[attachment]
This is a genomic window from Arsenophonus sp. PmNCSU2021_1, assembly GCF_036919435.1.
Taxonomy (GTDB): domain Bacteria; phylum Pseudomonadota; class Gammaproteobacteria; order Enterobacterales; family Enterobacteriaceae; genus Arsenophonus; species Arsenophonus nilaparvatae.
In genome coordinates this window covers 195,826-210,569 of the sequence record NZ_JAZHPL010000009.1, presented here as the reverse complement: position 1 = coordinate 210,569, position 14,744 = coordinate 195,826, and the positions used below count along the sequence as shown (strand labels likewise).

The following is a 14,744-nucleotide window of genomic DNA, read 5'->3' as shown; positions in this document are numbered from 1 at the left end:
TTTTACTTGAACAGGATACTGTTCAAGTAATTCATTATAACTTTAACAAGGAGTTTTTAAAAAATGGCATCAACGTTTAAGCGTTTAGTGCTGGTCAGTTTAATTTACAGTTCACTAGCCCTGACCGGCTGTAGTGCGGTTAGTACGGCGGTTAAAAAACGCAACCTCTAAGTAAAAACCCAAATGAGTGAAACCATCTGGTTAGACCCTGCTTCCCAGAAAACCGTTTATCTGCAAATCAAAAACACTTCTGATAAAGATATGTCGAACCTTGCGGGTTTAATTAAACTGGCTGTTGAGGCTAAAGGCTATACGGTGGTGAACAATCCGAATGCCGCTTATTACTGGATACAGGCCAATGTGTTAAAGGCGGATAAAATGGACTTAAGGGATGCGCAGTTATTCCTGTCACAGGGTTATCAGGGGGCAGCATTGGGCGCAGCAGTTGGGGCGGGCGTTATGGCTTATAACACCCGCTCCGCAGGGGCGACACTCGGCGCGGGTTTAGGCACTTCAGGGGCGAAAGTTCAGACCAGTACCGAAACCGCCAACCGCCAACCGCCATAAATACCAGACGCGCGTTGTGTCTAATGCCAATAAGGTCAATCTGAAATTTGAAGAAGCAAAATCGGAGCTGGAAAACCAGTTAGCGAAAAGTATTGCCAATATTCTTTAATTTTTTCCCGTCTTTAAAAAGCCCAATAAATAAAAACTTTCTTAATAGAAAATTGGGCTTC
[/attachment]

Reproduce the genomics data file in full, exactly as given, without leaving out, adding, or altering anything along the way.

This is a genomic window from Arsenophonus sp. PmNCSU2021_1, assembly GCF_036919435.1.
Taxonomy (GTDB): domain Bacteria; phylum Pseudomonadota; class Gammaproteobacteria; order Enterobacterales; family Enterobacteriaceae; genus Arsenophonus; species Arsenophonus nilaparvatae.
In genome coordinates this window covers 195,826-210,569 of the sequence record NZ_JAZHPL010000009.1, presented here as the reverse complement: position 1 = coordinate 210,569, position 14,744 = coordinate 195,826, and the positions used below count along the sequence as shown (strand labels likewise).

The following is a 14,744-nucleotide window of genomic DNA, read 5'->3' as shown; positions in this document are numbered from 1 at the left end:
TTTTACTTGAACAGGATACTGTTCAAGTAATTCATTATAACTTTAACAAGGAGTTTTTAAAAAATGGCATCAACGTTTAAGCGTTTAGTGCTGGTCAGTTTAATTTACAGTTCACTAGCCCTGACCGGCTGTAGTGCGGTTAGTACGGCGGTTAAAAAACGCAACCTCTAAGTAAAAACCCAAATGAGTGAAACCATCTGGTTAGACCCTGCTTCCCAGAAAACCGTTTATCTGCAAATCAAAAACACTTCTGATAAAGATATGTCGAACCTTGCGGGTTTAATTAAACTGGCTGTTGAGGCTAAAGGCTATACGGTGGTGAACAATCCGAATGCCGCTTATTACTGGATACAGGCCAATGTGTTAAAGGCGGATAAAATGGACTTAAGGGATGCGCAGTTATTCCTGTCACAGGGTTATCAGGGGGCAGCATTGGGCGCAGCAGTTGGGGCGGGCGTTATGGCTTATAACACCCGCTCCGCAGGGGCGACACTCGGCGCGGGTTTAGGCACTTCAGGGGCGAAAGTTCAGACCAGTACCGAAACCGCCAACCGCCAACCGCCATAAATACCAGACGCGCGTTGTGTCTAATGCCAATAAGGTCAATCTGAAATTTGAAGAAGCAAAATCGGAGCTGGAAAACCAGTTAGCGAAAAGTATTGCCAATATTCTTTAATTTTTTCCCGTCTTTAAAAAGCCCAATAAATAAAAACTTTCTTAATAGAAAATTGGGCTTC